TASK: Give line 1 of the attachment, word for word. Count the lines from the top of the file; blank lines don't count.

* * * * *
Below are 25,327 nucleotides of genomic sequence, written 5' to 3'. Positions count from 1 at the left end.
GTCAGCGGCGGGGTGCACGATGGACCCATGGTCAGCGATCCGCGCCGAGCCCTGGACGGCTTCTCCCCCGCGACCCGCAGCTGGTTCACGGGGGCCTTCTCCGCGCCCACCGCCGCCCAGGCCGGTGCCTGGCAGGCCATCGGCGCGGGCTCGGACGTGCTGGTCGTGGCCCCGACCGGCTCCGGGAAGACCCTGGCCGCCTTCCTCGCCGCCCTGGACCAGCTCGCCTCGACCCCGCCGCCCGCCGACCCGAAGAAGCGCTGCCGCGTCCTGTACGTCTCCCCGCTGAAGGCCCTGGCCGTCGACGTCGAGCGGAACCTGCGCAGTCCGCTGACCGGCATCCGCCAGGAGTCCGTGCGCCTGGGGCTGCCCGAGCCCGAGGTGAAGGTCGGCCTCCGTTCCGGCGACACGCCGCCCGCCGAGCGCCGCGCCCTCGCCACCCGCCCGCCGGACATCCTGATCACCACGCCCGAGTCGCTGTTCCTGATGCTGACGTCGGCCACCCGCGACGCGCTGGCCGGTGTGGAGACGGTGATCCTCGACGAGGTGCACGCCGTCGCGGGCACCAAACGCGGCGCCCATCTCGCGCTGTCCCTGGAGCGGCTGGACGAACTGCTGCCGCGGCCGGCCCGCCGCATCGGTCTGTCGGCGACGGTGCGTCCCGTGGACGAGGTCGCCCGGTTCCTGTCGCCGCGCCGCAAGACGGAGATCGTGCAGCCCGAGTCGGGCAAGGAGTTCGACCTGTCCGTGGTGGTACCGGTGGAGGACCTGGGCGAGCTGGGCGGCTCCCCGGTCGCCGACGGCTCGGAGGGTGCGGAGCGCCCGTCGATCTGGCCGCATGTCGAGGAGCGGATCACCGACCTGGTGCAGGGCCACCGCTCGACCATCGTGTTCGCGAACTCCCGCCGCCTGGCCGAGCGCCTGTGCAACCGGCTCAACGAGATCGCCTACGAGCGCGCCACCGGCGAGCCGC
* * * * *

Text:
Below are 25,327 nucleotides of genomic sequence, written 5' to 3'. Positions count from 1 at the left end.